Publishers behaving badly
Writers can be an ungracious lot. They take offence easily; they rarely apologise or express thanks; even more rarely do they return favours. They are also known to derive as much pleasure from a friend’s literary failure as from an enemy’s. But all this is somehow understandable, if not forgivable. It’s a vulnerable thing, being a writer: so often they are misunderstood, under-recognised and underpaid, with a recalcitrant Muse, isolation, and paranoia all part of the deal. A certain amount of cantankerousness is to be expected. Sometimes, it is even endearing.
But publishers (and we include editors of journals in this category) also have their vices, and they have no such excuses, for a number of reasons. They don’t work in isolation – however harsh the business environment might seem to them. They don’t have such twitchy egos. And, most importantly, they are almost invariably in a position of power vis-à-vis writers: that is, they decide whether or not writers get published, and how well their books are going to be promoted.
There are many ways in which publishers behave badly, but among their more lovable habits are dilatoriness, lack of communication, insensitivity, and niggardliness. Let us expand on these.
How many writers have sent off proposals, manuscripts and submissions, only for them to disappear into a time warp? To some publishers, three months is the blink of an eye; six months a yawn; a year, two years, three, an occasional twinge of conscience. To writers these intervals are an eternity. This isn’t simply a question of curiosity, of wanting to know what the verdict is or to satisfy the ego. It is also career-making or breaking. Their work might have a topicality that is lost after a delay of twelve months, and if one publisher doesn’t want it, then there is a chance that another will. Meanwhile, the writer has to eat and pay the rent and nurse that ego.
Without naming the culprits, here are some more specific examples. There was the publisher who dithered for more than a year over the manuscript of a novel. In the end, the writer – quite rightly – lost patience and withdrew the manuscript. There was the editor who hung on to a submission for months, and then rejected it without returning the manuscript, claiming that it had been passed round the office so much that it was “in an unfit condition to return”. (You have to wonder what offensive comments had been scrawled on it!) There was the publisher who was so half-hearted about a forthcoming book they didn’t even bother to include it in their catalogue. And there was the publisher who published a book, made money out of it and never communicated with the author again, let alone paid a royalty.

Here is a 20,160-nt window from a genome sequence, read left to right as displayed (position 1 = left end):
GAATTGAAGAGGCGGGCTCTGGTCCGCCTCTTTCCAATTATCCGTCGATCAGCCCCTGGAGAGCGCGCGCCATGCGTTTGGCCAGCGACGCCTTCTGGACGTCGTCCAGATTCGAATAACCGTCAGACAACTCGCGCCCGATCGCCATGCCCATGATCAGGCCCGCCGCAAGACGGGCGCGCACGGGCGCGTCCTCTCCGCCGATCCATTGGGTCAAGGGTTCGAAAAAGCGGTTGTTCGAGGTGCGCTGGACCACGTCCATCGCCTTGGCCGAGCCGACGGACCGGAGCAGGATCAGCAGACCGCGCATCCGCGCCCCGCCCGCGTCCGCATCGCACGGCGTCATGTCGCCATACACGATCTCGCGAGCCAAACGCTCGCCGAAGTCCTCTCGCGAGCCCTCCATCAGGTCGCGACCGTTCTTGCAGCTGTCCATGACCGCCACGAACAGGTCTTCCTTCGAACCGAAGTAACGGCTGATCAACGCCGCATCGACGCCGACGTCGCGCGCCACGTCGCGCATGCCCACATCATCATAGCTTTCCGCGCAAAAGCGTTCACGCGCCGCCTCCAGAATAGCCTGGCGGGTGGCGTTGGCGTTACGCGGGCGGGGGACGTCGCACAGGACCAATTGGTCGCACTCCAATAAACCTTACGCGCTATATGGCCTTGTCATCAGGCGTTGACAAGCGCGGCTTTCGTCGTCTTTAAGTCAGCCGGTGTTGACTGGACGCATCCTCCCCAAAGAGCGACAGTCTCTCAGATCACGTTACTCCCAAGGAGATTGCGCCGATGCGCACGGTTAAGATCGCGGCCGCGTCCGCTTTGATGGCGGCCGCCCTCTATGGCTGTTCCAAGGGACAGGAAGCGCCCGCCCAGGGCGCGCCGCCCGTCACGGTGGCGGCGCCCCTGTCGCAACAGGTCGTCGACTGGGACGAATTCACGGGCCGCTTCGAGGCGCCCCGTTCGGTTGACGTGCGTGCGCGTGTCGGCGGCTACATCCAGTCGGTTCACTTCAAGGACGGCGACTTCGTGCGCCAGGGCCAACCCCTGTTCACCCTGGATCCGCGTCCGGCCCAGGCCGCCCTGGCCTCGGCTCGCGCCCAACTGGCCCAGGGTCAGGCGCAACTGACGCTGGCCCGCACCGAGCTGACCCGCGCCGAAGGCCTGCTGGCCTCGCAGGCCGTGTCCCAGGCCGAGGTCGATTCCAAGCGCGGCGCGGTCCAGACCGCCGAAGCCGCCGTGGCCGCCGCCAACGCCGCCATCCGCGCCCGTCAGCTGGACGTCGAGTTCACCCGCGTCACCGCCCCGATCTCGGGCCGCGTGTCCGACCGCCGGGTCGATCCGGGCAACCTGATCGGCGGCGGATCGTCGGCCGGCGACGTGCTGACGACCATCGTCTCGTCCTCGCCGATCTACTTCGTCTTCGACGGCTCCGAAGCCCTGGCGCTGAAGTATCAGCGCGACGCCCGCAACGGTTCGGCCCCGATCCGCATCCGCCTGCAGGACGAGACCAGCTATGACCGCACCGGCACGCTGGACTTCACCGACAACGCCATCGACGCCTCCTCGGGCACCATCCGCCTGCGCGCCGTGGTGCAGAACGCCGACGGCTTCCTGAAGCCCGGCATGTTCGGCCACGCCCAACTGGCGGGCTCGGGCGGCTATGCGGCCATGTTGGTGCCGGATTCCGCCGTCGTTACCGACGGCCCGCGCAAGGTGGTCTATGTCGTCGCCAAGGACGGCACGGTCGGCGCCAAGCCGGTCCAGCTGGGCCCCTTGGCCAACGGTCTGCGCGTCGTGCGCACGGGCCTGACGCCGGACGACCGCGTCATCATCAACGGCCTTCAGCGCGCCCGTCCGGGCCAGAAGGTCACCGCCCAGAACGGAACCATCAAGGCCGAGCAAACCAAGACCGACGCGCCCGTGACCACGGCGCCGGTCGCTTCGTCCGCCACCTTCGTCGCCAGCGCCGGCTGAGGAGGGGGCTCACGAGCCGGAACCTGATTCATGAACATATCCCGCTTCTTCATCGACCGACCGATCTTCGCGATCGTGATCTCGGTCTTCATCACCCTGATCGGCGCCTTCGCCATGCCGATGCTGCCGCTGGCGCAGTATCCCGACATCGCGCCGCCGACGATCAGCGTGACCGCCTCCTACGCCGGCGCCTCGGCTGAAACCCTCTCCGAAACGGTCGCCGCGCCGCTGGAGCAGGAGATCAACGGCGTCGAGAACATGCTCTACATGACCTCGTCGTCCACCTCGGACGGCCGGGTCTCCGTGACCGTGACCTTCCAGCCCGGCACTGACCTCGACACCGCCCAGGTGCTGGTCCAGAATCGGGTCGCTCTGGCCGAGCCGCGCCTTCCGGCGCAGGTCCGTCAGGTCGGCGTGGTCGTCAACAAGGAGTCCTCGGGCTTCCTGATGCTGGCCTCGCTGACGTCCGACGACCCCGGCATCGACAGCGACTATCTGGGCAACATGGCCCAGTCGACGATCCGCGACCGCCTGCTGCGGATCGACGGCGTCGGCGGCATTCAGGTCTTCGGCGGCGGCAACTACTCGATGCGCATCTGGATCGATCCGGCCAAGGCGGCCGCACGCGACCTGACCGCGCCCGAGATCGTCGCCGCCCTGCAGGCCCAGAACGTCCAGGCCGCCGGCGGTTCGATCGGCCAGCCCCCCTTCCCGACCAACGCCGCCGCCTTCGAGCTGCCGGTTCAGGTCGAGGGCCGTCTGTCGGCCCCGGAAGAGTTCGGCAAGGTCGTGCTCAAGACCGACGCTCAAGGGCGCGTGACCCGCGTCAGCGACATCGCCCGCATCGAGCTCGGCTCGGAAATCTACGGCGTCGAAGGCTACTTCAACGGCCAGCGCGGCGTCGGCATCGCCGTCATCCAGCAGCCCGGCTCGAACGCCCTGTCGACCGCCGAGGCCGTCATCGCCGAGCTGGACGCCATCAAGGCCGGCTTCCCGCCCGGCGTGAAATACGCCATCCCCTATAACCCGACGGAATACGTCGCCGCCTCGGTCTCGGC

Now we know that publishers have their own problems and imperatives. We certainly don’t want to hound them unnecessarily. We don’t want to pressure them into publishing bad or unprofitable work. Nor do we want – in this context, anyway – to try and secure better contractual terms for writers. But we do believe that there is at least one common decency that publishers can observe, and that is to follow the “three-month rule”. It’s quite simple. It says that publishers and editors must make some kind of response within three months of receiving a submission. If they don’t want the work, then they should reject it within that time. If they’re interested, but need to make further investigations, then they should let the author know within that time. The response doesn’t need to take the form of a treatise: a quick postcard will do – and just what is so difficult about that?
If publishers follow this rule – and we at New Zealand Books will now endeavour to do so – rejected writers will be able to move more quickly on to another publisher, another project, even, if they’re demoralised enough, another career. And, who knows, after the inevitable initial bitterness and disappointment, they might come to understand publishers a little better.
Bill Sewell & Harry Ricketts